Iranian Cinema Is Inspirational, Powerful
26 April 2017 - 19:50
In the Crosswind is a 2014 Estonian drama film directed by Martti Helde. It’s about the forced deportation by Stalin’s Russia of an Estonian family to Siberia in the June deportation. It is based on a real-life diary from the period. The film is screening at the Baltic Cinema section of Fajr festival. Here is a quick chat with the director.
Estonia Film Institute sponsored your movie. Is it the policy to support young filmmakers like you?
It depends on the script. If they like it, they sponsor it. But it has to be a small budget project. The whole idea is to get young directors going.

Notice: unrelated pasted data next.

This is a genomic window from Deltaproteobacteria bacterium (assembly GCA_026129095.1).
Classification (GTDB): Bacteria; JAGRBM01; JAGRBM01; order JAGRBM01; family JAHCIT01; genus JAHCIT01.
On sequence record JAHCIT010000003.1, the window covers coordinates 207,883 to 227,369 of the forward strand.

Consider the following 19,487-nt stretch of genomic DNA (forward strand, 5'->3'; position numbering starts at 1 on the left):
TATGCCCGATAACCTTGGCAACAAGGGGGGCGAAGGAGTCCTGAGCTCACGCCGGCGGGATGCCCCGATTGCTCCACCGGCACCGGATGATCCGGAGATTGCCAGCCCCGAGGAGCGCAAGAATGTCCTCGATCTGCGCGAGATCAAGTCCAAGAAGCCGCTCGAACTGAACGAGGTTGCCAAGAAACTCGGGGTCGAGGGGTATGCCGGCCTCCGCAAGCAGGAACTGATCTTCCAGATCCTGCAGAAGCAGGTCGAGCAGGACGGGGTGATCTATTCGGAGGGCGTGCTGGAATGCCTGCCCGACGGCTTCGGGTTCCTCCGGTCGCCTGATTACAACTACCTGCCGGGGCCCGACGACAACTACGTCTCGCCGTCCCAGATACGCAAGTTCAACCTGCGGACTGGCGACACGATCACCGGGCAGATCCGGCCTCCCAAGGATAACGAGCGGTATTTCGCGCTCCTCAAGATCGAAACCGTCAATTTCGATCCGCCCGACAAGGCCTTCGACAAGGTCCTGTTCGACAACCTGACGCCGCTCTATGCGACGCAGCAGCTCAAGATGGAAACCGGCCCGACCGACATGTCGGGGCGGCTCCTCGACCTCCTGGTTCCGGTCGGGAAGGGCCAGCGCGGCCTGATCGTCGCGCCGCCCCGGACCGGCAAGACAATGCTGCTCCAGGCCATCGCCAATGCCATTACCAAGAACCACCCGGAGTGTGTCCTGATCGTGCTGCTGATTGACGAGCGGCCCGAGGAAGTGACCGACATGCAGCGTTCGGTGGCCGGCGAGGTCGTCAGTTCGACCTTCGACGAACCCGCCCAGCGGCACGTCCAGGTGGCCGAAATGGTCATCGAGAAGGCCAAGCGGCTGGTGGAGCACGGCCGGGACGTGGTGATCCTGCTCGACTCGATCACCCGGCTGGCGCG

What about shorts and documentaries?
I did many shorts back in school. One was again sponsored by the Estonia Film Institute. I also did some commercials and directed my first stage play. It was based on Ernest Hemingway’s The Old Man and the Sea. I used camera on the stage. It was new for audiences. They liked the originality. It had no dialogue.
Is this a premiere for your film?
No, it saw its world premiere at Toronto Film Festival, 2015. It also competed at last year’s Fajr. This year it is part of the Baltic Cinema program. Reception has been good. It has won 10 awards.
What’s your next project?
I did another film and I’m now writing the screenplay for my next one. The second movie is about silence. It’s about why many people don’t talk to each other and why we keep it to ourselves. People in my region don’t like to share their feelings.
What about Iranian movies?
I watched The Salesman by Asghar Farhadi. It was huge. Iranian cinema is really powerful and inspirational.
Presided over by Reza Mirkarimi, the 35th edition of Fajr International Film Festival is underway in Tehran until 28 April.